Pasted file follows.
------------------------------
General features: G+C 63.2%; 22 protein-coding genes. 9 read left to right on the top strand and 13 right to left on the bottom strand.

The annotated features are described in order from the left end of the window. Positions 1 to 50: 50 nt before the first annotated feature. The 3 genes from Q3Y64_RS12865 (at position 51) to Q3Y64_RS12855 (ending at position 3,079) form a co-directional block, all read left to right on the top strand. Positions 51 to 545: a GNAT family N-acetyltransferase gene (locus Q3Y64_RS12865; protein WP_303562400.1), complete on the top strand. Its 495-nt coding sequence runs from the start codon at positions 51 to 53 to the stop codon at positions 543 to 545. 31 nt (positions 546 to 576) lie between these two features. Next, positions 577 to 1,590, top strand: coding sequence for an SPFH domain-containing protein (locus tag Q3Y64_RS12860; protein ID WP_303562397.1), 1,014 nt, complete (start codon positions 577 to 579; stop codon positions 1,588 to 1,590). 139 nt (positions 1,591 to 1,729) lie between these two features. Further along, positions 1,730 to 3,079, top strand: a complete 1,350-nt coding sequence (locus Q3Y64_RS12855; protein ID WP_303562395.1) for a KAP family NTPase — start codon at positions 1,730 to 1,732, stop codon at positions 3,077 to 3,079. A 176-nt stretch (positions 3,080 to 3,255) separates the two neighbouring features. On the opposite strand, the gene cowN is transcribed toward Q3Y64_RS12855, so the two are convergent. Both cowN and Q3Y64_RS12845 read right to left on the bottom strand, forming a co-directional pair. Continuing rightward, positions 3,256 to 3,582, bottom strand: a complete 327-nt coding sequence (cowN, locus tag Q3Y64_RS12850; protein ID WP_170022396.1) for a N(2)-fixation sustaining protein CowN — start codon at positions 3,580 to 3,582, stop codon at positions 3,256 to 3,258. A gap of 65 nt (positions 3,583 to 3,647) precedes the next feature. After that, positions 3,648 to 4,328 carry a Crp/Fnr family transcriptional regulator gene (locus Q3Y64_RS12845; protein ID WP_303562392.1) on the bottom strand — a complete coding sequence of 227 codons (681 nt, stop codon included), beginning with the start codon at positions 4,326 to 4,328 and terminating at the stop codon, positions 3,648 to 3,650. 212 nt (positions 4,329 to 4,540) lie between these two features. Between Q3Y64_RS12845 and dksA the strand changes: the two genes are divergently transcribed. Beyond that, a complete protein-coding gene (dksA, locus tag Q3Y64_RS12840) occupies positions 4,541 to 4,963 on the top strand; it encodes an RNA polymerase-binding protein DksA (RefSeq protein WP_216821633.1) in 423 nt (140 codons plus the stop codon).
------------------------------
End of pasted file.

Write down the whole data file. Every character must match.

General features: G+C 63.2%; 22 protein-coding genes. 9 read left to right on the top strand and 13 right to left on the bottom strand.

The annotated features are described in order from the left end of the window. Positions 1 to 50: 50 nt before the first annotated feature. The 3 genes from Q3Y64_RS12865 (at position 51) to Q3Y64_RS12855 (ending at position 3,079) form a co-directional block, all read left to right on the top strand. Positions 51 to 545: a GNAT family N-acetyltransferase gene (locus Q3Y64_RS12865; protein WP_303562400.1), complete on the top strand. Its 495-nt coding sequence runs from the start codon at positions 51 to 53 to the stop codon at positions 543 to 545. 31 nt (positions 546 to 576) lie between these two features. Next, positions 577 to 1,590, top strand: coding sequence for an SPFH domain-containing protein (locus tag Q3Y64_RS12860; protein ID WP_303562397.1), 1,014 nt, complete (start codon positions 577 to 579; stop codon positions 1,588 to 1,590). 139 nt (positions 1,591 to 1,729) lie between these two features. Further along, positions 1,730 to 3,079, top strand: a complete 1,350-nt coding sequence (locus Q3Y64_RS12855; protein ID WP_303562395.1) for a KAP family NTPase — start codon at positions 1,730 to 1,732, stop codon at positions 3,077 to 3,079. A 176-nt stretch (positions 3,080 to 3,255) separates the two neighbouring features. On the opposite strand, the gene cowN is transcribed toward Q3Y64_RS12855, so the two are convergent. Both cowN and Q3Y64_RS12845 read right to left on the bottom strand, forming a co-directional pair. Continuing rightward, positions 3,256 to 3,582, bottom strand: a complete 327-nt coding sequence (cowN, locus tag Q3Y64_RS12850; protein ID WP_170022396.1) for a N(2)-fixation sustaining protein CowN — start codon at positions 3,580 to 3,582, stop codon at positions 3,256 to 3,258. A gap of 65 nt (positions 3,583 to 3,647) precedes the next feature. After that, positions 3,648 to 4,328 carry a Crp/Fnr family transcriptional regulator gene (locus Q3Y64_RS12845; protein ID WP_303562392.1) on the bottom strand — a complete coding sequence of 227 codons (681 nt, stop codon included), beginning with the start codon at positions 4,326 to 4,328 and terminating at the stop codon, positions 3,648 to 3,650. 212 nt (positions 4,329 to 4,540) lie between these two features. Between Q3Y64_RS12845 and dksA the strand changes: the two genes are divergently transcribed. Beyond that, a complete protein-coding gene (dksA, locus tag Q3Y64_RS12840) occupies positions 4,541 to 4,963 on the top strand; it encodes an RNA polymerase-binding protein DksA (RefSeq protein WP_216821633.1) in 423 nt (140 codons plus the stop codon).